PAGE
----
Remembering Jane Barney

By: Avalon Housing

Jane Barney was the founding Board President of Avalon Housing in 1992.  She was 78 then, and had already led an inspirational life filled with love for family and years of activism for social and economic justice and civil rights.  It was my incredible good fortune to learn from her, work alongside her, and be her friend for 26 more years as we set out on the path to end homelessness in Washtenaw County through supportive housing.

Jane was a perfect role model and mentor for me. We shared a common passion and sense of outrage at the state of the world, but she managed to maintain her optimism, avoid judgment and find the good in all people – things I am still working on!  She spoke her mind and had a delightful sense of irreverence – but was always strategic, thoughtful and diplomatic. Needless to say she was able to parlay her age and social graces for full effectiveness when challenging the powers that be!

As Avalon’s Board President and Executive Director, respectively, Jane and I spent hours together planning and processing Avalon’s early years.  We shared a common distaste for fundraising, but gamely set up meetings and trotted off to woo developers who we hoped would be natural allies. We put on our fancy clothes and very carefully carried the largest checks we had ever seen to complex and lengthy closings as everyone struggled to figure out how to make supportive housing work. Thinking back I keep remembering how much we laughed about our new careers as real estate developers, feeling like imposters!

But being in unchartered territory did not frighten or deter Jane, and she helped instill in all of us a sense of courage, openness, and a long-term view.  Along with our comrades and colleagues Michael Appel, Ellen Rabinowitz and Bob Gillett, we met at Jane’s house every month for almost ten years over coffee and her most excellent chocolate chip cookies to discuss how to get more affordable housing in Ann Arbor, how to educate the community and how to make Washtenaw County a leader in ending homelessness.  These advocacy and visioning discussions were invaluable to Avalon’s growth and vital to our strategic planning.  They were also essential to our mental health – more laughter!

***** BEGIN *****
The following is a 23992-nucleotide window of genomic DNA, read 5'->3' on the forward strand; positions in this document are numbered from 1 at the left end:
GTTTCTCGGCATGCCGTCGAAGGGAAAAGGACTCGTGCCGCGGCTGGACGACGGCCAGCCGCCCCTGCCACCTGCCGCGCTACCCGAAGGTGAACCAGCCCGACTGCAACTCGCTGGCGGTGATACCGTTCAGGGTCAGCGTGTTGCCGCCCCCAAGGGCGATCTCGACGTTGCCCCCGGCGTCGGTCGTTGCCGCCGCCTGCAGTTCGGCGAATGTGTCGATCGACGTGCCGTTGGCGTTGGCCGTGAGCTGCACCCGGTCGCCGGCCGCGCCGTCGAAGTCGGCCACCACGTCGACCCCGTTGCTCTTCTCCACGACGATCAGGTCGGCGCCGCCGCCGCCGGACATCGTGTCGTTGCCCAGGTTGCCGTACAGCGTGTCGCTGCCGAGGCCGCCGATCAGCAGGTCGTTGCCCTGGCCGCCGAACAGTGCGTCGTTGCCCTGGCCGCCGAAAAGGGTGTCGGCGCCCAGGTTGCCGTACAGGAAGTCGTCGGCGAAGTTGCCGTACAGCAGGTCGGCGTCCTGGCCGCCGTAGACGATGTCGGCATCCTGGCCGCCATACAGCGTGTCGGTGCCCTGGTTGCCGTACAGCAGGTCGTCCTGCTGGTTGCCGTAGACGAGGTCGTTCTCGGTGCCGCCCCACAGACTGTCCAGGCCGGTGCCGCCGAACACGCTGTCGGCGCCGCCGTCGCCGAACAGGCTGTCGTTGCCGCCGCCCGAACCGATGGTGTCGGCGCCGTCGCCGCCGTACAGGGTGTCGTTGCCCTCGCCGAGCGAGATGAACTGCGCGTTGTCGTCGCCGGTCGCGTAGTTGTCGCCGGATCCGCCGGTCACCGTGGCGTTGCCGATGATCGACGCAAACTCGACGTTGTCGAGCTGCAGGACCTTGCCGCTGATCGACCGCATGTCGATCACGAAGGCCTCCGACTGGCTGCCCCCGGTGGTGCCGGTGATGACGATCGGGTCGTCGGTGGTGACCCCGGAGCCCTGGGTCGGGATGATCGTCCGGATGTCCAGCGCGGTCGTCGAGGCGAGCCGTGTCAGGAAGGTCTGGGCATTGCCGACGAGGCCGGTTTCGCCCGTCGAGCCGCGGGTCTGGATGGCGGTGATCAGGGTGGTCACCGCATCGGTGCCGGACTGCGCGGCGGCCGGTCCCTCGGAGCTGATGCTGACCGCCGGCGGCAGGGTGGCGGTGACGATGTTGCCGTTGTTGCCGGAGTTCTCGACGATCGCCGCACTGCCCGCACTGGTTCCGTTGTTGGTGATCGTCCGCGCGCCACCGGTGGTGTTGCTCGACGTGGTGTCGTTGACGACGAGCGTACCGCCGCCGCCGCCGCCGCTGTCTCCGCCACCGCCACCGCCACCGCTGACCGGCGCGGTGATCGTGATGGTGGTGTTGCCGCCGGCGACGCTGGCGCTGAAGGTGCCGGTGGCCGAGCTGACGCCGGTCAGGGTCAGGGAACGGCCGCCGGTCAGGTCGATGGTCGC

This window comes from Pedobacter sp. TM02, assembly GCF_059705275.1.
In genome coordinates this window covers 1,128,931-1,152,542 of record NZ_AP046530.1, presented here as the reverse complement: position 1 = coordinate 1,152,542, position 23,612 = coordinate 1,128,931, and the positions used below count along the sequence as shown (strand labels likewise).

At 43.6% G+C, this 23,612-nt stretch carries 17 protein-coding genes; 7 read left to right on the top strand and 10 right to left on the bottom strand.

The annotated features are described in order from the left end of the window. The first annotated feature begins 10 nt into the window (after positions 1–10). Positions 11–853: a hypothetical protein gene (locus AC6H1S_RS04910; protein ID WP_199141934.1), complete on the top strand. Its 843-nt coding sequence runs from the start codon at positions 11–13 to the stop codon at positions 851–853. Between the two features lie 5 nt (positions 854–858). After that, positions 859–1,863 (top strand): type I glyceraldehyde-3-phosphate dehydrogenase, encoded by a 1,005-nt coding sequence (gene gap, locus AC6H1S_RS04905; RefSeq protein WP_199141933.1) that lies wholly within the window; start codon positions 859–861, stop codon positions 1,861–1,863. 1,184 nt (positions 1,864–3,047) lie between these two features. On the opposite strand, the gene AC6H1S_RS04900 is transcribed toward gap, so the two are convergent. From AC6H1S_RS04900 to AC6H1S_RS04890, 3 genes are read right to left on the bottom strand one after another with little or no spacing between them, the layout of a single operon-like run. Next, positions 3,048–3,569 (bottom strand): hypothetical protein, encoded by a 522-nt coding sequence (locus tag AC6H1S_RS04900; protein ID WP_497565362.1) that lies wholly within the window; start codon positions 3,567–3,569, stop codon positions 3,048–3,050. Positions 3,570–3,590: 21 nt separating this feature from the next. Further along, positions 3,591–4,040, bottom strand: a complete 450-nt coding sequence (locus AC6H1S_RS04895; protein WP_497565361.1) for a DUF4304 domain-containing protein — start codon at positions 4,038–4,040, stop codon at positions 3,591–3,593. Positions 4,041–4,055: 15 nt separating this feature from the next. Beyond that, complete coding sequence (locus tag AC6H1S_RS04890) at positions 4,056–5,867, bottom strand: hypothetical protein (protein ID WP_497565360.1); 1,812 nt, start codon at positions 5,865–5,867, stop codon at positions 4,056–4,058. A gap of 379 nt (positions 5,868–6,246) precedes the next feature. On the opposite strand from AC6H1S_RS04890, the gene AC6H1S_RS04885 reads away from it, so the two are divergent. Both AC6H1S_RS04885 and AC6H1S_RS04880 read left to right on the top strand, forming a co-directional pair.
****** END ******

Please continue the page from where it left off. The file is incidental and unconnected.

Throughout her long and active life, Jane worked tirelessly to end war, to end racism, to improve the lives of seniors, to expand health care opportunities for African Americans, and to end homelessness. I was thrilled to be invited to participate in an anti-racism group she started in the late 90’s with other community leaders. Jane’s generous spirit and enthusiasm touched so many in our community and I believe she made a tangible difference in the lives of poor people and people of color in Washtenaw County.  Jane was, of course, extremely humble, and would always shy away from honors the community was hoping to bestow upon her.  Her humility, sense of justice and her love for all people helped instill these values in Avalon’s culture.

In addition to her profound contributions to Avalon, I will also be eternally grateful for Jane’s friendship and personal support.  In my early years as a single mom, she was a great friend to my wild son Dylan – eagerly following and consulting on his development and building a relationship that continued throughout his teenage years.  Jane and I had so many wonderful times together and she taught me so much – knowing her was one of the great pleasures and honors of my life.  She lived 104 years filled with love, kindness and a zest for activism that helped shape me, Avalon, and our community.  What a tremendous gift!

You can read Jane’s obituary here.

By Carole McCabe, former Executive Director, Avalon Housing